Our journey did not in truth end at Robin’s Hood Bay. First, there was the matter of returning to Kirkby Stephen. This we did thanks to the luggage service’s bus. After a few hours of exploring Robin’s Hood Bay, including a pause at the Victoria Inn pub to celebrate, we caught the bus around 4PM. The bus driver was a talkative fellow, so I learned a fair amount throughout our 2 hour drive to Kirkby Stephen. He was also quite skillful, maneuvering the van up and down narrow roads and streets. Despite it being almost rush hour, we saw little traffic save on one major motorway.
To celebrate the successful completion of the Coast to Coast walk, we decided to have dinner at the Croglin Castle, a restaurant in Kirkby Stephen known for its vegetarian shepherd’s pie. The fact that establishment had its own brewery was merely an additional incentive! After an excellent dinner (everybody had the same dish – shepherd’s pie), we were greeted by some familiar voices – 6 members of the same hiking group in the bay area were also doing the Coast to Coast walk too, but 8 days after us, so they were passing through Kirkby Stephen on the way to Keld. They had gone as part of a tour, and apparently had had much drier weather than us. We exchanged stories until quite late.
Friday June 31 – Epilogue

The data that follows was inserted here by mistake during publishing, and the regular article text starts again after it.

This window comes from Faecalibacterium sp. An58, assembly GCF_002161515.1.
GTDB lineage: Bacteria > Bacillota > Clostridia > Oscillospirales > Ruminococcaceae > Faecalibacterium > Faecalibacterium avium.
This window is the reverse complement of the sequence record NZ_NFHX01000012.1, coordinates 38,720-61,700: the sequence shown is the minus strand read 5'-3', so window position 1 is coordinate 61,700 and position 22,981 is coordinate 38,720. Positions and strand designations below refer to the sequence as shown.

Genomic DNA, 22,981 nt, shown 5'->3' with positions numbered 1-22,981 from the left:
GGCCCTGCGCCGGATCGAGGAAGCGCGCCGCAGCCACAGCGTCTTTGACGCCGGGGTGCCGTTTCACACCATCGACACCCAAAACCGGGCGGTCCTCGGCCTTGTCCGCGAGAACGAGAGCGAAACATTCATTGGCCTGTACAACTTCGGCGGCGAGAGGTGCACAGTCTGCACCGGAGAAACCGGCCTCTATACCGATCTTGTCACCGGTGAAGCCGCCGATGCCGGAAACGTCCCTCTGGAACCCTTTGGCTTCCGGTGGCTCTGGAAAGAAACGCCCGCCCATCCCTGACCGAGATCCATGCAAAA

The next morning was not particularly relaxed. In addition to repacking our luggage (we’d left a suitcase in Kirkby Stephen the first time through), we had to figure out our next step. Michelle and Mark were heading back to London. Chris and Bridget were going off to see a bit more of the Lake District. After some back and forth, the remaining 3 of us agreed to go to York in the hopes of visiting a scenic, but still smallish, city. Making rail arrangements proved complicated too, but at length the taxi deposited us at the station, Chris and Bridget said goodbye, and we caught the same train we’d taken on our first day in England, only this time back toward Leeds.
The train ride was scenic, as it had been on our arrival. Unfortunately, we were now saddled with a full collection of luggage, which hampered movement considerably. At Leeds, I got tickets to York, and when the express train to York arrived, we had to quickly load ourselves and our luggage into it. We nearly left behind several pieces of baggage. Unloading in York was also hurried. Using a payphone, I managed to find a hotel, but getting there again required the assistance of a taxi. A day before the one mile walk would have been a pleasant diversion, but now it required a car to complete. It was a relief to drop the luggage at Astley House, and venture out into the town unencumbered.